April 23rd, 2021 | 3 min read
Pipelife supported the Faculty of Civil Engineering at the University of Belgrade to experiment irrigation solutions in urban areas with a donation of 10 Raineo Stormboxes and installation know-how. Through a long-standing partnership with the university, Pipelife has provided mentorship and classes on “Municipal Water Supply and Wastewater” teaching students about plastic materials and urban drainage solutions.
This experiment was designed to explore the suitability of Pipelife Stormboxes as water saving subirrigation method for urban greening. Rainwater reuse provides a crucial solution to save potable water resources. Instead of using valuable tap water, rainwater could instead be collected and used to bridge drier spells.
Urban greening is hugely important to increase the quality of life in cities, combat air pollution and maintain biodiversity. However, there is no green without a considerable amount of water.
To encourage urban greening and to manage green spaces sustainably, cities need to adopt water saving practices. Harvesting rainwater from sealed surfaces such as roofs and storing it for reuse could save millions of cubic meters of drinking water annually. Combined with water saving irrigation techniques we can reduce the water footprint of our cities even further.
Capillary irrigation belongs to the family of subsurface irrigation methods and is said to be one of the most water saving techniques. It is based on the principal of drawing water from a subsurface reservoir to the root area of the plants by capillary action (e.g. by means of a wick). The method provides autonomous passive irrigation to plants’ need, and as a result saves on water. Another reason why subsurface capillary irrigation is so efficient is because of reduced evaporation.
Pipelife have been collaborating with the University of Belgrade since years, and students even use Pipelife’s technical catalogues as additional support material for their studies on plastic materials, static calculations, water management, stormwater management and reuse, etc.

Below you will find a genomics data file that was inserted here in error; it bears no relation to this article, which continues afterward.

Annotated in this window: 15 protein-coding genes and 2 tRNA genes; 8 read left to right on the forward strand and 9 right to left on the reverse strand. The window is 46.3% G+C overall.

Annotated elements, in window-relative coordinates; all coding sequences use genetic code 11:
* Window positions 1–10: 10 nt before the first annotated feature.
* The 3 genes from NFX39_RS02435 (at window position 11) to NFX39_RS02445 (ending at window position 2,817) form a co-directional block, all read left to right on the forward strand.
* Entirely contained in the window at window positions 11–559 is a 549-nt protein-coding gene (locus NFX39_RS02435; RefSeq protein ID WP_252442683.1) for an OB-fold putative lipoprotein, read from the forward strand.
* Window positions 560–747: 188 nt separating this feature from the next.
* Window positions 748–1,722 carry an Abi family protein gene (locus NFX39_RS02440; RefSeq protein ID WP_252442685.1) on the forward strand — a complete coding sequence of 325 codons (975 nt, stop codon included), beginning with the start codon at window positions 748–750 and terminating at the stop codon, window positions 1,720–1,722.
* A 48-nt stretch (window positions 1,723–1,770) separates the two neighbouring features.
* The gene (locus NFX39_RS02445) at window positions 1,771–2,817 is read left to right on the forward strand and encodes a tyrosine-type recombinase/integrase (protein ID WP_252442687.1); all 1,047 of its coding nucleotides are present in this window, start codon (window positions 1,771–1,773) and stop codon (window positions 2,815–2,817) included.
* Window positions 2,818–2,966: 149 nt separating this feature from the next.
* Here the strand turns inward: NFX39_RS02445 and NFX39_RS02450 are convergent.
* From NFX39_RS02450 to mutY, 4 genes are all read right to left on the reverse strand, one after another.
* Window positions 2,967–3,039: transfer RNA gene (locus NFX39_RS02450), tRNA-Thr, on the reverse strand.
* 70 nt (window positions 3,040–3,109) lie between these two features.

Together with Pipelife Serbia, the Faculty of Civil Engineering at the University of Belgrade set up three experiment plots outside the faculty building in order to test whether capillary irrigation using rainwater stored in Raineo Stormboxes could be used to self-sufficiently water plants in urban green areas.
For the experiment, three plots were dug on the turf outside the faculty:
Since Denisa Djordjevic, Product Manager for Pipelife Serbia, was on site to speak to the students about the materials that would be used and explain the installation method.
To create a subterrain rainwater storage tank, both assembled Raineo Stormboxes were wrapped in PVC foil while the top of the Stormboxes were covered with permeable geotextile through which precipitation can enter the boxes and from where the water can also reach plant roots by capillary action.
During drier spells, when the water level in the reservoir drops too far, additional water can be fed through a PVC pipe on both sides of the Pipelife Stormbox System. The opening would also be used for inspection and monitoring water levels.
Over the course of time, the faculty noticed that both plots with Pipelife Stormboxes were much greener and with thicker grass compared to the area with no Stormboxes. There was however no significant difference between the Pipelife Stormbox System equipped with wicks and the one without.
These encouraging results show that Pipelife Stormboxes without further add-ons such as wicks are a potential solution to help irrigate urban green areas that would otherwise need to be watered using municipal water.
With their modular design, Pipelife Stormboxes can be assembled in many ways, which can be especially useful for intricate urban gardens and narrow strips of grass or plants placed along roads. Despite being light in weight and therefore easy to handle and install, Pipelife’s Stormboxes are extremely sturdy and can be buried with little surface cover.
“We are delighted with the results of this experiment and very happy we could support the University of Belgrade to carry out this research with their master’s students. These results are a testament to what is possible to help make our cities more resilient and greener. We are certain that there are still plenty of possibilities to explore for saving water resources”, concludes Denisa.